Endocrine Systems Overview

Endocrine Systems Overview

The endocrine system is composed of glands and organs that manufacture hormones. These hormones are responsible for regulating different bodily functions, and are secreted by the glands directly into the blood. This is because the glands of this system do not have ducts. Hormones are responsible for metabolism, sexual development as well as growth.

The endocrine system has to work in conjunction with the kidneys, nervous system, reproductive system, stomach and pancreas. Furthermore, the endocrine system also manages and regulates these systems, so that all the functions of these systems occur without fail.

The glands that form the endocrine system include ovaries, testes, thyroid, pituitary, islets of Langerhans in the pancreas, adrenals and parathyroid. However, it is important to note that just because an organ secretes hormones, it is not labeled as part of the endocrine system. A good example would be the kidneys. They produce a hormone known as renin, which is responsible for controlling blood pressure, and erythropoietin, which is responsible for production of RBCs. Also, not all glands present in the body are part of the endocrine system. For instance, sweat glands.

Majority of the hormones produced by the system are proteins, but there are some that can be steroids. Each hormone produced by the system works differently. For instance, oxytocin that is produced and released by the pituitary is responsible for causing the uterus to contract, while parathyroid hormone by the parathyroid glands helps in the formation of bones. Hence, every single hormone in the body has a specific task to perform.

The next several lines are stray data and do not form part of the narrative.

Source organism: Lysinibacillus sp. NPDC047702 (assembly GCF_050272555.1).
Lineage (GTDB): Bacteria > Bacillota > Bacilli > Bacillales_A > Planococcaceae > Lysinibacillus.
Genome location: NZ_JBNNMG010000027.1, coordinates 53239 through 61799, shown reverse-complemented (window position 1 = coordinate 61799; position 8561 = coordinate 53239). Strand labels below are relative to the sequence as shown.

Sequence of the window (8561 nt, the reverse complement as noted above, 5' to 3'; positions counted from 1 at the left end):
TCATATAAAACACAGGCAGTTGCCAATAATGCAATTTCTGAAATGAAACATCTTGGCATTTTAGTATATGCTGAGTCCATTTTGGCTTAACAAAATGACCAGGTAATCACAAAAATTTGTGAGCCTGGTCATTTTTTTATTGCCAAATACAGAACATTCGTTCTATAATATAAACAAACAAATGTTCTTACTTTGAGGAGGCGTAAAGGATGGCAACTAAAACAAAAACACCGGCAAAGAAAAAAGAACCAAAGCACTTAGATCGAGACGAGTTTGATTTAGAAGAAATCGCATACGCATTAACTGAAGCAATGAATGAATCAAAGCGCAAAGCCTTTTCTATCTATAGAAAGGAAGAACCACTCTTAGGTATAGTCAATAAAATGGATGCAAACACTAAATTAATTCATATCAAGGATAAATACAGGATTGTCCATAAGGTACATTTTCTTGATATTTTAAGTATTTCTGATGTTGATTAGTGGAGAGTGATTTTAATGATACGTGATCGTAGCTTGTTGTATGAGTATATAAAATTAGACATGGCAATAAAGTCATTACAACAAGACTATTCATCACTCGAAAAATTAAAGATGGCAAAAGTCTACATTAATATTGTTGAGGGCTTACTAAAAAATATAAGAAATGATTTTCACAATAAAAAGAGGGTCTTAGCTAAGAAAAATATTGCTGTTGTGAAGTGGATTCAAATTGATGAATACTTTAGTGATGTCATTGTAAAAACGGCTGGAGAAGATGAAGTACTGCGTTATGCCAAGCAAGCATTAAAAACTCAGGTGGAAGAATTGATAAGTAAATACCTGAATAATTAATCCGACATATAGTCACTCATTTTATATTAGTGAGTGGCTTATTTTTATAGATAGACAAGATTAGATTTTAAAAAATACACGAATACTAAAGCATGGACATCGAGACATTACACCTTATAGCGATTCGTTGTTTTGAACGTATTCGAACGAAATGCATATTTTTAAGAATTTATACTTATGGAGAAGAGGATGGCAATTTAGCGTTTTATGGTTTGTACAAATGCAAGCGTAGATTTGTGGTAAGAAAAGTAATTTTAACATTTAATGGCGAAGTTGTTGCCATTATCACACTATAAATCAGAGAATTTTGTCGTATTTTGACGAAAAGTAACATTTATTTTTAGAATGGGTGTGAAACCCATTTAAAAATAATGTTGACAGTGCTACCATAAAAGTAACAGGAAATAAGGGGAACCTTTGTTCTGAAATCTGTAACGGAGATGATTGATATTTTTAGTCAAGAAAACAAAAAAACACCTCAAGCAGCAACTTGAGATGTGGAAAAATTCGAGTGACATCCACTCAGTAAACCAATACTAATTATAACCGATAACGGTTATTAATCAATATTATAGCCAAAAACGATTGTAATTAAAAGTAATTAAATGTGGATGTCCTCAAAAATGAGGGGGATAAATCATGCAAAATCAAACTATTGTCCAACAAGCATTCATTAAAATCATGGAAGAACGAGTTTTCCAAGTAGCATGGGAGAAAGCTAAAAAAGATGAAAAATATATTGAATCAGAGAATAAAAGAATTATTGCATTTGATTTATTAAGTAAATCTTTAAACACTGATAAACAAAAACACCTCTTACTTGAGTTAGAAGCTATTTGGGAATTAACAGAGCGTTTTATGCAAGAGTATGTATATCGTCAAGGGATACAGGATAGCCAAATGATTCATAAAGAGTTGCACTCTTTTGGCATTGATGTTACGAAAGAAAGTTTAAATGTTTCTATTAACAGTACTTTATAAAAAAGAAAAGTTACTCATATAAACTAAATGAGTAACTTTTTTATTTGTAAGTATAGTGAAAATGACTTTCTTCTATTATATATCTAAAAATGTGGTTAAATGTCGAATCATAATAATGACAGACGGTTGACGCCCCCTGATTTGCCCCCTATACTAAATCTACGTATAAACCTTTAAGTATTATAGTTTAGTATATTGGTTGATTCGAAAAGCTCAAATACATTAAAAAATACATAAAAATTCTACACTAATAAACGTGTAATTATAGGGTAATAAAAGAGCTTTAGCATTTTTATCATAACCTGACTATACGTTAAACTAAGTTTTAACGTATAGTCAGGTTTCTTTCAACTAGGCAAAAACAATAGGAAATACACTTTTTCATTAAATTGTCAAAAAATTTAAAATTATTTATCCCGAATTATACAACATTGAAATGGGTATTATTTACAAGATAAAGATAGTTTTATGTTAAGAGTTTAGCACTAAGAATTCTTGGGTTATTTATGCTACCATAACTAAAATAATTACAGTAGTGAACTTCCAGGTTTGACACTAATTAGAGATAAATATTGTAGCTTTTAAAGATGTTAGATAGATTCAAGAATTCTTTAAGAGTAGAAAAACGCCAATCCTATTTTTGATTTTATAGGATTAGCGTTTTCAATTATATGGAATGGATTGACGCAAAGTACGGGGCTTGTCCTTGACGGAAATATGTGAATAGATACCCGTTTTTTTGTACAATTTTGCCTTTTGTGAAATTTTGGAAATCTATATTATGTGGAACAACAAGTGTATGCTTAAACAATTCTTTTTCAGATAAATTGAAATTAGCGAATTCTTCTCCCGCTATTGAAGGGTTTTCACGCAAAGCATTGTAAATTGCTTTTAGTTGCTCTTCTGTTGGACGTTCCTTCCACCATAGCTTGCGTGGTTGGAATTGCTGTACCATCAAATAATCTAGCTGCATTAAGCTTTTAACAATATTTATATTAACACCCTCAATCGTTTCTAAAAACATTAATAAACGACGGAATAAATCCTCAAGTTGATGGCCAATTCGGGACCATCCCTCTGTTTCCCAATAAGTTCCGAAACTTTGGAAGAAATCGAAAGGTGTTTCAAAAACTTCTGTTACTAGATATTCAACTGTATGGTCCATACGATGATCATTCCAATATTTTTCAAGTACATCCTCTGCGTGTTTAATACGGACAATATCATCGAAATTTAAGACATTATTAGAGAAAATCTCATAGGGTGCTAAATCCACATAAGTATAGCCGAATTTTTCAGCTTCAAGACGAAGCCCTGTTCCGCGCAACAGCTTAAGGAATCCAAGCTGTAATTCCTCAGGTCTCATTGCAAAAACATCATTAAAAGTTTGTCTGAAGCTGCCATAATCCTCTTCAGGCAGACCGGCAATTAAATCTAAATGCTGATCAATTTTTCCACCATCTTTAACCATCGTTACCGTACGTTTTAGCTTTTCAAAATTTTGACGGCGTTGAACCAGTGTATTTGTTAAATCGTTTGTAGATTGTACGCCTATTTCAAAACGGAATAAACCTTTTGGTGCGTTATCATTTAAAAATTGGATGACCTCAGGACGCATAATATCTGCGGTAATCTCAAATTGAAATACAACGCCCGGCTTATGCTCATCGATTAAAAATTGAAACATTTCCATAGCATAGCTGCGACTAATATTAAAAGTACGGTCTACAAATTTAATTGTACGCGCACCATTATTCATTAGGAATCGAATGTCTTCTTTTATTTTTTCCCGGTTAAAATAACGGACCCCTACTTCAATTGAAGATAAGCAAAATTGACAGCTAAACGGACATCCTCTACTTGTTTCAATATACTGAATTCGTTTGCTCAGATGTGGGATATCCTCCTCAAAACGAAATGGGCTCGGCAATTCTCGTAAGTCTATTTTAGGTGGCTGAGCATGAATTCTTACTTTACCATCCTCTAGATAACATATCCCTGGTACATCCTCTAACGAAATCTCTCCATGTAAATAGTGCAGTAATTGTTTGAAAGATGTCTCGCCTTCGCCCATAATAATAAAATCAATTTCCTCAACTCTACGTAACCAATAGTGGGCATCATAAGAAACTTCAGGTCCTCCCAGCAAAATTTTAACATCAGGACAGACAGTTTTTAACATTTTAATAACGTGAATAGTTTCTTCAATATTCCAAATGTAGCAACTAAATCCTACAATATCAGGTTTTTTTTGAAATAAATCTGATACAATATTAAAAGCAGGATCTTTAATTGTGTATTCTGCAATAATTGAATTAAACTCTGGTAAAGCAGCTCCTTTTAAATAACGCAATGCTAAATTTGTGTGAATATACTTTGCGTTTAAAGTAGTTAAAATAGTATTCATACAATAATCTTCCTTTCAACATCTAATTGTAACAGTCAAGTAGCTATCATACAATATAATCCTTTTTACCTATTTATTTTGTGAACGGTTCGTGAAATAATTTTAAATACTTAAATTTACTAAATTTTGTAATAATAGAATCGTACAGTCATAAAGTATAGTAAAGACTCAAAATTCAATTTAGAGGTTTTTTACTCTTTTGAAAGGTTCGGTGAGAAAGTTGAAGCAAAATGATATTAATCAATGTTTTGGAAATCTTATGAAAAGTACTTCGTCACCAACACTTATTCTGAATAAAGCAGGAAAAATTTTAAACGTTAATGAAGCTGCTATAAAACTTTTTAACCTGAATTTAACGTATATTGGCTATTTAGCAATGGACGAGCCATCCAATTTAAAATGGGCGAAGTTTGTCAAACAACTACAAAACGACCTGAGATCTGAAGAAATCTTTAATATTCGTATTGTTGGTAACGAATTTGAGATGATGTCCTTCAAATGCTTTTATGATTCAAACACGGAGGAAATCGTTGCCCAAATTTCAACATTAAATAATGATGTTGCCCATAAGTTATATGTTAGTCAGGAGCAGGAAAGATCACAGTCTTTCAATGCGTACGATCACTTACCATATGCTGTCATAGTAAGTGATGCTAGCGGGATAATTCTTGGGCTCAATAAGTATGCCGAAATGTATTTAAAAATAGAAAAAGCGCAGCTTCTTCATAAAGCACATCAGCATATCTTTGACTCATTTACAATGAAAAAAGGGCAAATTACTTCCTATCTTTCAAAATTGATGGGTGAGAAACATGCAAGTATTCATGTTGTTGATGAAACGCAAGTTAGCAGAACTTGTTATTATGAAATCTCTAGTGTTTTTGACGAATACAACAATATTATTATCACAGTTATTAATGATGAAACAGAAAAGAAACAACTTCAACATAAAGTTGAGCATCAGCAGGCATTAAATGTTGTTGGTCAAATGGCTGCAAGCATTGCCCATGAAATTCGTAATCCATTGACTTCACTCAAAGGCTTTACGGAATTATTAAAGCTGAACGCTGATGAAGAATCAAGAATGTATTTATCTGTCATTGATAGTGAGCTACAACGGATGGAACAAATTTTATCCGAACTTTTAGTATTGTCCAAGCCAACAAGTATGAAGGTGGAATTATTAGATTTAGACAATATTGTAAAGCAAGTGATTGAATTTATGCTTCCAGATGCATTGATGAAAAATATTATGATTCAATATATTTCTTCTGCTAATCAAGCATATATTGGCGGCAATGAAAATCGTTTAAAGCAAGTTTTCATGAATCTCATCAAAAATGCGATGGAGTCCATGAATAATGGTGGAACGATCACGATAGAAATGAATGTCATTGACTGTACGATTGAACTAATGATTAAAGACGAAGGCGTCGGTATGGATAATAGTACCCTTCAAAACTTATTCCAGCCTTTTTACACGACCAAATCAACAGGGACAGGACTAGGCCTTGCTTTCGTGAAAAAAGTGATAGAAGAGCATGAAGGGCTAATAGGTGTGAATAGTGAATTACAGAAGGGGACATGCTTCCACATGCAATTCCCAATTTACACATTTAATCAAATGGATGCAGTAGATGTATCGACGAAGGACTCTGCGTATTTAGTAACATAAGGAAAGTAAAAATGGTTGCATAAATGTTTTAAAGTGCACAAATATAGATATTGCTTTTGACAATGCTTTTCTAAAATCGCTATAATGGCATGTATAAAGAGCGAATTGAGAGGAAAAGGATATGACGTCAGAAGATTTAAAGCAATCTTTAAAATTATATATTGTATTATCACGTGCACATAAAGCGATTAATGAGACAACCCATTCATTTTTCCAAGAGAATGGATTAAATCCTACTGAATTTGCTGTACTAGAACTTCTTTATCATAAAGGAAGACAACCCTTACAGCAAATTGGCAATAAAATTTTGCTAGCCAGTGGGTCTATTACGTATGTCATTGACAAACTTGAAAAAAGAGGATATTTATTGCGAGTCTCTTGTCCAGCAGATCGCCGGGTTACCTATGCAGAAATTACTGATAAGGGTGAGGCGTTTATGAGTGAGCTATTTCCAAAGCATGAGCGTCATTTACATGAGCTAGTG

When the endocrine system is adversely affected due to health issues, aging or chronic disease, the body faces an imbalance in the hormones. Even the surroundings, genetics and stress can affect the system and thereby have an effect on the levels of hormones in the body. There are many health conditions that can occur due to problems with hormones in the body. One of the most well-known examples of hormonal imbalance is diabetes. In this disease, the blood sugar levels increase as the pancreas does not produce enough of insulin. It can also occur when the body is unable to use the insulin properly.

Due to problems related to the pituitary, growth is affected. A person can end up being extremely tall, referred to as gigantism, or may be extremely short, referred to as dwarfism. These height-related problems are often seen in kids. As per the Hormone Foundation, more than six thousand disorders are present due to imbalance in hormones. However, most of these disorders are considered to be rare.

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